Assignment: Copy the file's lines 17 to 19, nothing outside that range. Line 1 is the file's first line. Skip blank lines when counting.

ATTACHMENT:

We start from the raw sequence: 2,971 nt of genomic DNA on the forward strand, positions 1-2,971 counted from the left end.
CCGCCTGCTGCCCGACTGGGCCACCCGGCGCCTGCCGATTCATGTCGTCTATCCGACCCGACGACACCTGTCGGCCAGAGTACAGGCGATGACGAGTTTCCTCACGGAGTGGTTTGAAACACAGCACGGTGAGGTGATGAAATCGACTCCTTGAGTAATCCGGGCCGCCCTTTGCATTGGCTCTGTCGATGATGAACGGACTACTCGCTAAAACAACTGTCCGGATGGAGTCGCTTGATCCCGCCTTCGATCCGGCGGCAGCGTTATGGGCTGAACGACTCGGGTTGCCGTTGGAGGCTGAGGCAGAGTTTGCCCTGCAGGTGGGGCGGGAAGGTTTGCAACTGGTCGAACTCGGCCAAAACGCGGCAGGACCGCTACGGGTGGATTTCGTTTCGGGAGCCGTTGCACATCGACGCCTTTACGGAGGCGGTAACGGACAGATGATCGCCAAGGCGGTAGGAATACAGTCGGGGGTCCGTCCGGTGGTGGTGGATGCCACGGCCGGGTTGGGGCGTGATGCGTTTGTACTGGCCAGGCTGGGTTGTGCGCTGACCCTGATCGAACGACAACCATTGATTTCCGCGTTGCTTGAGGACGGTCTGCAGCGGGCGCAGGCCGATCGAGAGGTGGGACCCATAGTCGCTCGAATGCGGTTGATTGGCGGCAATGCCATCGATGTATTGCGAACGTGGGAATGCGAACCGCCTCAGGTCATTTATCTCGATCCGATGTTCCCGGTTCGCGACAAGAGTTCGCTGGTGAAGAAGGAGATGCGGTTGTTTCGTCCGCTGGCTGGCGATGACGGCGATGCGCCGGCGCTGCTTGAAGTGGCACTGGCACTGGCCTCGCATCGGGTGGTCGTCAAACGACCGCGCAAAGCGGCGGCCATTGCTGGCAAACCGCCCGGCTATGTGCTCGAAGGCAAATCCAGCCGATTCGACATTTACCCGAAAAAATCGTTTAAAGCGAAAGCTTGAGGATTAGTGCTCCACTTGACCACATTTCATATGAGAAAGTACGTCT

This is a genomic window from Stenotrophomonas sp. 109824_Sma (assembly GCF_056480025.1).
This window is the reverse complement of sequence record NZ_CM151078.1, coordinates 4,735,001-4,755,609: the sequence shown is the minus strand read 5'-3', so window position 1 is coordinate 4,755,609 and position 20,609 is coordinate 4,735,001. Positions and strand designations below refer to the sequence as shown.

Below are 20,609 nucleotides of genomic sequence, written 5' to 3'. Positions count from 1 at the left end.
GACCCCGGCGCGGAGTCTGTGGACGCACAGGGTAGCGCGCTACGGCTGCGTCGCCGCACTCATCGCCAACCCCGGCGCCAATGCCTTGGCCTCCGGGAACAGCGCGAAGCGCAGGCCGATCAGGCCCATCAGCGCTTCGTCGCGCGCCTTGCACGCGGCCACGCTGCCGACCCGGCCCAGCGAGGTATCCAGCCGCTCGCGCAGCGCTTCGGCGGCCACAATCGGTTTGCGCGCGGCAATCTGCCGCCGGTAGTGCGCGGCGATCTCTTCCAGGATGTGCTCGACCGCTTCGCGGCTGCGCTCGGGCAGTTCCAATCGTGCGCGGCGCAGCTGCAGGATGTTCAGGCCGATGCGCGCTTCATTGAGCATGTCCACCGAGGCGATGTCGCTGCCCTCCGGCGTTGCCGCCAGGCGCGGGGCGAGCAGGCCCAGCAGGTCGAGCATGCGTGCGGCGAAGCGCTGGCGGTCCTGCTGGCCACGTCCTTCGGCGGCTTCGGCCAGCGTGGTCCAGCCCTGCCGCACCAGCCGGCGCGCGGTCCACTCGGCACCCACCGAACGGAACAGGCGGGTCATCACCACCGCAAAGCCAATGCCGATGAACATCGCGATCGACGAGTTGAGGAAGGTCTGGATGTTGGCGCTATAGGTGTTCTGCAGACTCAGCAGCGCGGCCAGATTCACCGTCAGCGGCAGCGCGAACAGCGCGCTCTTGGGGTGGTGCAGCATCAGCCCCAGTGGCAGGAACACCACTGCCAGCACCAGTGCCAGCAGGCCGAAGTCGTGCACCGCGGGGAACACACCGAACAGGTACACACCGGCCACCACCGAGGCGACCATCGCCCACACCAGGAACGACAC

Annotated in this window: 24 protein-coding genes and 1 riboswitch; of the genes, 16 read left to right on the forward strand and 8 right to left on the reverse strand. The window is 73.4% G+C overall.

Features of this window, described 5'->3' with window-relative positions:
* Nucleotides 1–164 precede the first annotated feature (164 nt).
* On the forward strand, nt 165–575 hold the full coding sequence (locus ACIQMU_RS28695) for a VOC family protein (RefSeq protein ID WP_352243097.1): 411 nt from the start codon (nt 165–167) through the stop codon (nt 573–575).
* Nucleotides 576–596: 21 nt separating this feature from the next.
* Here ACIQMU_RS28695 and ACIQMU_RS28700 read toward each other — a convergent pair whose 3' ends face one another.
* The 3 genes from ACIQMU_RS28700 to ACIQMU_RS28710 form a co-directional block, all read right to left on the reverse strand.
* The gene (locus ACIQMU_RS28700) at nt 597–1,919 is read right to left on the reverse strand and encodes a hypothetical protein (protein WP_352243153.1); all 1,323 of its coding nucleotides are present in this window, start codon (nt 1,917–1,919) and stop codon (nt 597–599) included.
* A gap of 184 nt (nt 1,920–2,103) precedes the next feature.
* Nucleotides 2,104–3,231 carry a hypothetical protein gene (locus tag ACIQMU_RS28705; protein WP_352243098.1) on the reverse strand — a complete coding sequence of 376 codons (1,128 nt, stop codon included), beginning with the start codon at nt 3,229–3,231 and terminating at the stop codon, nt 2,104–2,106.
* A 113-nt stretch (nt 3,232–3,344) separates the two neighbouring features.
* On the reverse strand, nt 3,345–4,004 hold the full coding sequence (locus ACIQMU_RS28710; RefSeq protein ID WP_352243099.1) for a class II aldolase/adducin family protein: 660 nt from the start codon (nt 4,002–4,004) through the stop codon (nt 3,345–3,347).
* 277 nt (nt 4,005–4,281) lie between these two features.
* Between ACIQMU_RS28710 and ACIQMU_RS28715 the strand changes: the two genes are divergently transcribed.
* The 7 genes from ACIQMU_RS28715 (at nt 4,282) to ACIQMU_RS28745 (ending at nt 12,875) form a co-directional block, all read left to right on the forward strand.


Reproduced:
* A 113-nt stretch (nt 3,232–3,344) separates the two neighbouring features.
* On the reverse strand, nt 3,345–4,004 hold the full coding sequence (locus ACIQMU_RS28710; RefSeq protein ID WP_352243099.1) for a class II aldolase/adducin family protein: 660 nt from the start codon (nt 4,002–4,004) through the stop codon (nt 3,345–3,347).
* 277 nt (nt 4,005–4,281) lie between these two features.